Marie Corelli was the pen name of Minnie Mackay, who was most likely the illegitimate daughter of the Scottish poet and songwriter, Dr. Charles Mackay and his servant, Elizabeth Mills, whom he married after the death of his first wife. However, Corelli maintained that Mackay and Mills had adopted her from her mysterious Venetian mother.
When she found fame she greatly dissembled her past, and her mysterious persona was a great part of her appeal to her public. Her work combined elements of Romance, Gothic Fantasy, Spiritualism, and Science Fiction, and she is now regarded as an important precursor to New Age writing and thinking.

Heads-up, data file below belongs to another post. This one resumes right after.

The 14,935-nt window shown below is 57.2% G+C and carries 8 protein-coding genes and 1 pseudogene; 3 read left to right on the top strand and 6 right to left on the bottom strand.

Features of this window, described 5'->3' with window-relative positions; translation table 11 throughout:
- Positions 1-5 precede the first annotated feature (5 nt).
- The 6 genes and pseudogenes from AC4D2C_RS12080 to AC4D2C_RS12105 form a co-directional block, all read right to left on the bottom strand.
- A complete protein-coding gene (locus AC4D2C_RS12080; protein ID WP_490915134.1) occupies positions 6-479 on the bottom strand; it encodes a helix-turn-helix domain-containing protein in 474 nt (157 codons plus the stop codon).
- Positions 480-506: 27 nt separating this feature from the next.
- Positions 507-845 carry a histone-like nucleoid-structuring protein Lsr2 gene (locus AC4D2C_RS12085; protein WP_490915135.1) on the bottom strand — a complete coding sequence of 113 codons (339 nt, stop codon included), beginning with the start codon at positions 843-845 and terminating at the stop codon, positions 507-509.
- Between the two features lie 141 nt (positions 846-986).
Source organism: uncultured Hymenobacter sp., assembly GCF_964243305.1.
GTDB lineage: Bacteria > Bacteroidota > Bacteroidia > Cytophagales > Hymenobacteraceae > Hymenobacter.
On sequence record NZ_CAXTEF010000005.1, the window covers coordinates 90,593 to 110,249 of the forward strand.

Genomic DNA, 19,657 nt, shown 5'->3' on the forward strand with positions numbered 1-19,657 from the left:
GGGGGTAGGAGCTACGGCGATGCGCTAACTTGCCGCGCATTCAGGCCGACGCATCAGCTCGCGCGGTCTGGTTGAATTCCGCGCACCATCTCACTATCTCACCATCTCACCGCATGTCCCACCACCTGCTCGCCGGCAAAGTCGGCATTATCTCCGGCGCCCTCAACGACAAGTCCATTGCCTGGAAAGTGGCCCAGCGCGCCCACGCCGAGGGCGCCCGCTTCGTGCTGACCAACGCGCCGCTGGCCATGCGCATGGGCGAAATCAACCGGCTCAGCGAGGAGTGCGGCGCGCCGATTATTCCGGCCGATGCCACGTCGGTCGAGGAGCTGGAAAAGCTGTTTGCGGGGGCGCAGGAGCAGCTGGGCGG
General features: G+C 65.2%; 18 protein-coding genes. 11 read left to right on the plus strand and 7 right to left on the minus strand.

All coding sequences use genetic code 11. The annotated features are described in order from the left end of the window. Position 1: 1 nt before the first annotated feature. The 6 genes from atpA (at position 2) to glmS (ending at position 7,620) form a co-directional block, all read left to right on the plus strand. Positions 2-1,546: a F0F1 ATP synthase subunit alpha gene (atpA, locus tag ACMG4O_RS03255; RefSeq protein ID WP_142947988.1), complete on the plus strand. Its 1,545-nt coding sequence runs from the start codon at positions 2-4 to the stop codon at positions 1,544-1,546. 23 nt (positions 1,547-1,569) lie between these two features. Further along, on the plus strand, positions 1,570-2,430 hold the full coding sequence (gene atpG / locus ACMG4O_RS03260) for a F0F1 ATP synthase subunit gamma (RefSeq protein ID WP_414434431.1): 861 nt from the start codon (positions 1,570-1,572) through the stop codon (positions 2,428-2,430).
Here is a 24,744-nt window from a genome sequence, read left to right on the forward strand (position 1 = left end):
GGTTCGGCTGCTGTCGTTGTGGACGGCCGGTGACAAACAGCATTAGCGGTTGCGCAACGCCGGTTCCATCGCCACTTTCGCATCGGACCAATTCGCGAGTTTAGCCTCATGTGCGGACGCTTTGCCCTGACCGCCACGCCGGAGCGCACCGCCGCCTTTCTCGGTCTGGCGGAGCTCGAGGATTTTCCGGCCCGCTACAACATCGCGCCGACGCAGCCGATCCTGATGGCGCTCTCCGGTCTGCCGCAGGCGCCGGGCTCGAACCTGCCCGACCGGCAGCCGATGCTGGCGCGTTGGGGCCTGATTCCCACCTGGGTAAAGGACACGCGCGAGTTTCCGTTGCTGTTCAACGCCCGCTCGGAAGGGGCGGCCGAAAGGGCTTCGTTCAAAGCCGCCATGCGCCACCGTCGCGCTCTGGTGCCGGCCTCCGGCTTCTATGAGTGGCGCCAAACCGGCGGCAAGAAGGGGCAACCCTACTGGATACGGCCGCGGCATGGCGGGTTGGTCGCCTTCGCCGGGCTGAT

Corelli was Britain's best-selling novelist from the publication of her first novel A Romance of Two Worlds in 1886 until World War One. Her novels sold more than her contemporaries, including Kipling, H.G. Wells, and Conan Doyle, combined. Her books were avidly anticipated and read by royalty, including Queen Victoria and the Prince of Wales, and the middle masses alike. She was hugely popular in America.
She was staying at Oatlands Park on 19th May 1894 when she received a letter from her lifelong companion Bertha van der Vyver that her friend, the eminent critic, Edmund Yates had unexpectedly died of a heart attack whilst reviewing a play at the Garrick Theatre (recounted in Vyver's Memoirs).